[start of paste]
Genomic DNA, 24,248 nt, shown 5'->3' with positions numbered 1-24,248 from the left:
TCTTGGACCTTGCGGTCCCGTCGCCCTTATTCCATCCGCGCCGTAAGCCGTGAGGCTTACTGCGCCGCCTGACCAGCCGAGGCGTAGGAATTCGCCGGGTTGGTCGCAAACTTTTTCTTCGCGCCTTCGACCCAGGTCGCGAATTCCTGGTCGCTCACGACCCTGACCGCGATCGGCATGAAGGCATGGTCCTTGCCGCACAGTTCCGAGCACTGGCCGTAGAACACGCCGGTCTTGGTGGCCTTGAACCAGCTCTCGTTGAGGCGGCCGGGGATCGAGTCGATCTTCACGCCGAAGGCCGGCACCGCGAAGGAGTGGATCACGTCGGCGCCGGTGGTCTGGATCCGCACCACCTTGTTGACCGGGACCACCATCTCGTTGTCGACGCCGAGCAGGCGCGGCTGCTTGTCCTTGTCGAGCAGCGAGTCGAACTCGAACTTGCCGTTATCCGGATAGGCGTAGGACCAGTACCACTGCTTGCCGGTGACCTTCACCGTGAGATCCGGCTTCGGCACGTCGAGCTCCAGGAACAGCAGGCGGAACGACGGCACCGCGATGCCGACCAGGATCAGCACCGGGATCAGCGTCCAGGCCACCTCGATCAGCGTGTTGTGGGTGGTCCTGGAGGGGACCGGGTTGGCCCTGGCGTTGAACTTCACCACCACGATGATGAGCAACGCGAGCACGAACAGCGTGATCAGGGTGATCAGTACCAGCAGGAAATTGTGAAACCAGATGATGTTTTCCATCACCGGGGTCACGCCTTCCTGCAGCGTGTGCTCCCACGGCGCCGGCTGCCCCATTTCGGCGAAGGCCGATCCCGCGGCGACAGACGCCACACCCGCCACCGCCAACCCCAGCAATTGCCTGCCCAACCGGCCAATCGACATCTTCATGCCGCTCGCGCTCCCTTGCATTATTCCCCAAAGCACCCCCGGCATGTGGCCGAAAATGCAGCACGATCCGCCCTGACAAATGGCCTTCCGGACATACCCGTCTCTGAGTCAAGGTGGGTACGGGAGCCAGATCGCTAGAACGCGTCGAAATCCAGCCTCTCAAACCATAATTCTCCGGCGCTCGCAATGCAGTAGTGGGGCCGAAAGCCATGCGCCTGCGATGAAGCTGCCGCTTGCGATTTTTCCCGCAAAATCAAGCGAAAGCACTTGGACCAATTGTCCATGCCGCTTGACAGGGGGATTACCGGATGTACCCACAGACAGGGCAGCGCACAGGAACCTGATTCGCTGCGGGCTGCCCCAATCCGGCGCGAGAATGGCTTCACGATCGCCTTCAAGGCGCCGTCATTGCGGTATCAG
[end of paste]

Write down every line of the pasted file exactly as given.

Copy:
Genomic DNA, 24,248 nt, shown 5'->3' with positions numbered 1-24,248 from the left:
TCTTGGACCTTGCGGTCCCGTCGCCCTTATTCCATCCGCGCCGTAAGCCGTGAGGCTTACTGCGCCGCCTGACCAGCCGAGGCGTAGGAATTCGCCGGGTTGGTCGCAAACTTTTTCTTCGCGCCTTCGACCCAGGTCGCGAATTCCTGGTCGCTCACGACCCTGACCGCGATCGGCATGAAGGCATGGTCCTTGCCGCACAGTTCCGAGCACTGGCCGTAGAACACGCCGGTCTTGGTGGCCTTGAACCAGCTCTCGTTGAGGCGGCCGGGGATCGAGTCGATCTTCACGCCGAAGGCCGGCACCGCGAAGGAGTGGATCACGTCGGCGCCGGTGGTCTGGATCCGCACCACCTTGTTGACCGGGACCACCATCTCGTTGTCGACGCCGAGCAGGCGCGGCTGCTTGTCCTTGTCGAGCAGCGAGTCGAACTCGAACTTGCCGTTATCCGGATAGGCGTAGGACCAGTACCACTGCTTGCCGGTGACCTTCACCGTGAGATCCGGCTTCGGCACGTCGAGCTCCAGGAACAGCAGGCGGAACGACGGCACCGCGATGCCGACCAGGATCAGCACCGGGATCAGCGTCCAGGCCACCTCGATCAGCGTGTTGTGGGTGGTCCTGGAGGGGACCGGGTTGGCCCTGGCGTTGAACTTCACCACCACGATGATGAGCAACGCGAGCACGAACAGCGTGATCAGGGTGATCAGTACCAGCAGGAAATTGTGAAACCAGATGATGTTTTCCATCACCGGGGTCACGCCTTCCTGCAGCGTGTGCTCCCACGGCGCCGGCTGCCCCATTTCGGCGAAGGCCGATCCCGCGGCGACAGACGCCACACCCGCCACCGCCAACCCCAGCAATTGCCTGCCCAACCGGCCAATCGACATCTTCATGCCGCTCGCGCTCCCTTGCATTATTCCCCAAAGCACCCCCGGCATGTGGCCGAAAATGCAGCACGATCCGCCCTGACAAATGGCCTTCCGGACATACCCGTCTCTGAGTCAAGGTGGGTACGGGAGCCAGATCGCTAGAACGCGTCGAAATCCAGCCTCTCAAACCATAATTCTCCGGCGCTCGCAATGCAGTAGTGGGGCCGAAAGCCATGCGCCTGCGATGAAGCTGCCGCTTGCGATTTTTCCCGCAAAATCAAGCGAAAGCACTTGGACCAATTGTCCATGCCGCTTGACAGGGGGATTACCGGATGTACCCACAGACAGGGCAGCGCACAGGAACCTGATTCGCTGCGGGCTGCCCCAATCCGGCGCGAGAATGGCTTCACGATCGCCTTCAAGGCGCCGTCATTGCGGTATCAG